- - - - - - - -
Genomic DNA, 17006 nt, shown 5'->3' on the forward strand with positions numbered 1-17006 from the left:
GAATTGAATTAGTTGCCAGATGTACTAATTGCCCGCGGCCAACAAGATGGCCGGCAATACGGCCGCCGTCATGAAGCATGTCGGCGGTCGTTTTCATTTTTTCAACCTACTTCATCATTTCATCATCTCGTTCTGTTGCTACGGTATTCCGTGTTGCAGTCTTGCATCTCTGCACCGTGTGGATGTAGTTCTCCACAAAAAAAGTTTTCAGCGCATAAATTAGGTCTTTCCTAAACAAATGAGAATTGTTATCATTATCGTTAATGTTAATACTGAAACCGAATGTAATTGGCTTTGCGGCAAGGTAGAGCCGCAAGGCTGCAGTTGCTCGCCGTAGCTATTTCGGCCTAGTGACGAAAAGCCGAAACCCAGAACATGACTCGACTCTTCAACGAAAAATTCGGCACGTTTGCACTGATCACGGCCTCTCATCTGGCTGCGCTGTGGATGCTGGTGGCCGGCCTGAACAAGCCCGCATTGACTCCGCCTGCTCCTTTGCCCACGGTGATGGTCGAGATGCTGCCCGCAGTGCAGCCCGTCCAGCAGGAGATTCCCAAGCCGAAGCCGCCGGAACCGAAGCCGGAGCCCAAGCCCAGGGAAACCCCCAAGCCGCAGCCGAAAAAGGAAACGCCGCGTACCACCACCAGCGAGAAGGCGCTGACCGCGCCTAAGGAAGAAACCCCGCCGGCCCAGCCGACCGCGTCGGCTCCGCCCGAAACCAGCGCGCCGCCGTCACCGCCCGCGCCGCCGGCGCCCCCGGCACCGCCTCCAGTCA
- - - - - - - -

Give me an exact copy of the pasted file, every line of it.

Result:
Genomic DNA, 17006 nt, shown 5'->3' on the forward strand with positions numbered 1-17006 from the left:
GAATTGAATTAGTTGCCAGATGTACTAATTGCCCGCGGCCAACAAGATGGCCGGCAATACGGCCGCCGTCATGAAGCATGTCGGCGGTCGTTTTCATTTTTTCAACCTACTTCATCATTTCATCATCTCGTTCTGTTGCTACGGTATTCCGTGTTGCAGTCTTGCATCTCTGCACCGTGTGGATGTAGTTCTCCACAAAAAAAGTTTTCAGCGCATAAATTAGGTCTTTCCTAAACAAATGAGAATTGTTATCATTATCGTTAATGTTAATACTGAAACCGAATGTAATTGGCTTTGCGGCAAGGTAGAGCCGCAAGGCTGCAGTTGCTCGCCGTAGCTATTTCGGCCTAGTGACGAAAAGCCGAAACCCAGAACATGACTCGACTCTTCAACGAAAAATTCGGCACGTTTGCACTGATCACGGCCTCTCATCTGGCTGCGCTGTGGATGCTGGTGGCCGGCCTGAACAAGCCCGCATTGACTCCGCCTGCTCCTTTGCCCACGGTGATGGTCGAGATGCTGCCCGCAGTGCAGCCCGTCCAGCAGGAGATTCCCAAGCCGAAGCCGCCGGAACCGAAGCCGGAGCCCAAGCCCAGGGAAACCCCCAAGCCGCAGCCGAAAAAGGAAACGCCGCGTACCACCACCAGCGAGAAGGCGCTGACCGCGCCTAAGGAAGAAACCCCGCCGGCCCAGCCGACCGCGTCGGCTCCGCCCGAAACCAGCGCGCCGCCGTCACCGCCCGCGCCGCCGGCGCCCCCGGCACCGCCTCCAGTCA